264

Why hide it? Yes, your boss was intoxicated, but you don't want to have issues because you didn't mention something you full well knew and they then find out later. Just make sure to explain exactly what happened to the new manager. If I was informed the previous boss, who was sent on sick leave, had told someone, while in an intoxicated state, that they ...


199

Let's start by taking about two steps further back: If you have a team that is so deadlocked that a single person can make the headway you've described, you have a dysfunctional team. It just isn't possible that a single person is so much "better" than a group of talented professionals. Something is seriously wrong there. You either have an ...


190

Usually for me, the following simple phrase suffices: I wasn't feeling too great yesterday, but am feeling a bit better today. Thank you for asking As your coworkers are supportive, the odds are they want to know that you're OK - you don't need to disclose any more than that to them. If you show gratitude for their concern and indicate that you're ...


165

Question: am I supposed to reply to urgent work emails even if I am not fit for work? No. You decided you weren't fit enough mentally to be working, and your doctor and HR agreed to put you on leave so that you could not work, and so that you could spend your time recovering. So stop working and recover. Stop checking emails. Doing anything else risks ...


150

Tell your team lead. If you’re in a place where you can get so disassociated that you think a meeting is over when it isn’t, odds are that self-monitoring isn’t going to work, because the very mental mechanisms that you’d use for self-monitoring are the ones that are impaired. If you’ve got a good boss, they’ll work out a plan to help you cope if you start ...


132

In short, no, you should not remove an account number or refuse pay. You must be doing something right, because if you were really doing a bad job, you would be fired. It is understandable to feel like you aren't doing any good work or you are burned out, but the ultimate decision on how you are performing comes down to the company. If you really need ...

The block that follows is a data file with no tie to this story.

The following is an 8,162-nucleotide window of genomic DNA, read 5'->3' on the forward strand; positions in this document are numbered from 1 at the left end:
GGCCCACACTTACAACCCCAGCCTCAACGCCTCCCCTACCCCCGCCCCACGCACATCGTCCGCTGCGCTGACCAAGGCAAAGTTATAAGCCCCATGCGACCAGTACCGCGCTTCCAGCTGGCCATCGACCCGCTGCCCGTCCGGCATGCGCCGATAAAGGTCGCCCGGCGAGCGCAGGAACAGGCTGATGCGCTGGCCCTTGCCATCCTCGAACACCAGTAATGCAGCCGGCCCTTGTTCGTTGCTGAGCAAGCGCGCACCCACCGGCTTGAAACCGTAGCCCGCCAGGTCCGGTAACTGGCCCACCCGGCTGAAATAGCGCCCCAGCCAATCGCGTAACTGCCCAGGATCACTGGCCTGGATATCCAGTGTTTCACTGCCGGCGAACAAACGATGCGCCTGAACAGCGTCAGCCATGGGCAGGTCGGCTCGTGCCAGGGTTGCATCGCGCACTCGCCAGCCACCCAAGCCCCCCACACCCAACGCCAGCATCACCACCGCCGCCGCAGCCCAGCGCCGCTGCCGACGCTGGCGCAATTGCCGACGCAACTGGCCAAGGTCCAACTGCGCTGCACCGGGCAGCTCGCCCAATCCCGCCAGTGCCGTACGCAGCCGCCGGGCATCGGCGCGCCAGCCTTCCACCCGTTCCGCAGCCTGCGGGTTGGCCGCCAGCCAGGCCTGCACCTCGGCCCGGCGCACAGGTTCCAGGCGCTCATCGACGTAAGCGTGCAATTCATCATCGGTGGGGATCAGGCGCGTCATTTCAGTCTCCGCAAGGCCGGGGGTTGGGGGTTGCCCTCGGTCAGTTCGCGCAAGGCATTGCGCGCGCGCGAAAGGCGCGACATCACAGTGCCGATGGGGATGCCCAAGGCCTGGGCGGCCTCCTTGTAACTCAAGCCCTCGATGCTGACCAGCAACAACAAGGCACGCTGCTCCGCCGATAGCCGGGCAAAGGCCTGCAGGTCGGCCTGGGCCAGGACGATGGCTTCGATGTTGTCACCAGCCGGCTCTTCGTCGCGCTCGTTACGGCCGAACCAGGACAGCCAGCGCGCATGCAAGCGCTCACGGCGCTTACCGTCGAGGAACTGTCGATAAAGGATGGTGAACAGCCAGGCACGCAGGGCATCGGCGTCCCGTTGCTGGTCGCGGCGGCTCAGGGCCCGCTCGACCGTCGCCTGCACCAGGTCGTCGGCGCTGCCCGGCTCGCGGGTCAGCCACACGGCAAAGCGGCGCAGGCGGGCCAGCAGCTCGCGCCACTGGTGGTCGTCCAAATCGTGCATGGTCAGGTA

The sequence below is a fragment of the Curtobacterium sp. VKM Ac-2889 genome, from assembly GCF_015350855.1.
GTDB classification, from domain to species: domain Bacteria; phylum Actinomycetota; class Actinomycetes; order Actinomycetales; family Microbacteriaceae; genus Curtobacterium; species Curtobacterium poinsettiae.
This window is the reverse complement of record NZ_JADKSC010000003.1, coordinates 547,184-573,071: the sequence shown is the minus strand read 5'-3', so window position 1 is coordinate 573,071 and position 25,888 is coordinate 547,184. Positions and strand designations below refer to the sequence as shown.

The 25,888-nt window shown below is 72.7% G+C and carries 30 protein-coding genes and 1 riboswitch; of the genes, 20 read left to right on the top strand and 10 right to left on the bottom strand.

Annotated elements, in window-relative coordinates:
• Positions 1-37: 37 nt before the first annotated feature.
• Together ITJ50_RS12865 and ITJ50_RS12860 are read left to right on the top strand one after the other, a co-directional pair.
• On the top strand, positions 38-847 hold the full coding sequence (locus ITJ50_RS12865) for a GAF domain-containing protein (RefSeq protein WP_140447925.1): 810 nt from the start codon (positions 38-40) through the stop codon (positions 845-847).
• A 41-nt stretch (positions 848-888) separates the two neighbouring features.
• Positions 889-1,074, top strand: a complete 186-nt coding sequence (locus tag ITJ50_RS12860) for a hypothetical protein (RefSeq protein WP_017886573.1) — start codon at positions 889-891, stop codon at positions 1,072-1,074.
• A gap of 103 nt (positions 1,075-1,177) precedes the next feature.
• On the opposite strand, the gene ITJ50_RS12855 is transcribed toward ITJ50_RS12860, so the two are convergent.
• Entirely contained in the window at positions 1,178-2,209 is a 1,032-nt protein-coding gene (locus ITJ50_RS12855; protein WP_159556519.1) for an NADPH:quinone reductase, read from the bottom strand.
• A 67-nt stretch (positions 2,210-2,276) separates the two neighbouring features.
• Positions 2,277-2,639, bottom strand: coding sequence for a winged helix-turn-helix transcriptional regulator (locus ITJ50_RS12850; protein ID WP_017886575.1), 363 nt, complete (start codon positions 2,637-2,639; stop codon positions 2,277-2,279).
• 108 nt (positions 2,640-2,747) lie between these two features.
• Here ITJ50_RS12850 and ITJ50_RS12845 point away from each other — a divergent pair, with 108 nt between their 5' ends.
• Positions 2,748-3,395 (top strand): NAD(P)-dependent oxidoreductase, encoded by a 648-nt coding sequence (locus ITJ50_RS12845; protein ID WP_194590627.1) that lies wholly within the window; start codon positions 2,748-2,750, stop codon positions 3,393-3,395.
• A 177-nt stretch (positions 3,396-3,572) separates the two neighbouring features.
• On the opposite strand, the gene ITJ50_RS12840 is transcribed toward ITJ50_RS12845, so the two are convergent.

113

I haven't consulted a doctor yet This is the key phrase in what you wrote. You indicate that you are having "health issues" which are severe enough such that you and others see it impacting your work and severe enough that it compelled you to post here. Worry about your health first, then worry about work later. Get yourself to a medical facility and get ...


113

There's a very simple way of conveying that you have an appointment: Hey boss, I often have appointments scheduled for 6 PM. It takes me about an hour to get to them, and so I'd really like to take advantage of our flex time policy to come in 10 minutes early, and leave at around 4:50, such that I make it on time. Could we talk about it? If you don't ...


101

What's the correct thing to do? Do not continue talking to HR about this, they are not your friend. HR exists to protect the company. Should I tell HR that I am having a very, very tough time, or just shut up, deal with it and work poorly? At this point, you have already shined the HR spot light on you, I would not draw further attention from them. ...


92

I think Alison has a good answer for this, from a person who was interested in moving into management: If they were fresh scars, indicating that it was ongoing, I think that would be on people’s minds, and their concern for you would probably get in the way of being able to see you in a management role. But they’re older scars, so I really wouldn’t worry ...


91

am I supposed to reply to urgent work emails even if I am not fit for work? If you are on sick leave, you are not supposed to check emails. You are on sick leave, not on standby. As you are not checking emails, you cannot reply, no matter how "urgent" it may be.


87

My small firm faced this with an employee. We had (and I hope that you do, too) disability insurance coverage which pays (some of, but it's tax free so it is supposed to work out the same) a person's salary when they can't work. I suggest that you suggest to either this person or your manager that they go on disability leave for a while. This has the ...


82

You shouldn't have to cope with this. Yelling at colleagues or underlings is extremely unprofessional. You should never have to bring this up in interviews, and if a colleague (including a manager) yells at you the correct response is to: State, calmly, that they are being incredibly unprofessional and you consider this discussion to be done. (If you think ...


72

Proceed as though the conversation with your impaired boss never happened. Also, I don't see how you're at risk legally in this situation. (Although I am not an attorney.) If he went out on medical leave, what appeared to be drunken behavior may have been some other medical condition. I would put that conversation out of your mind and focus on your tasks....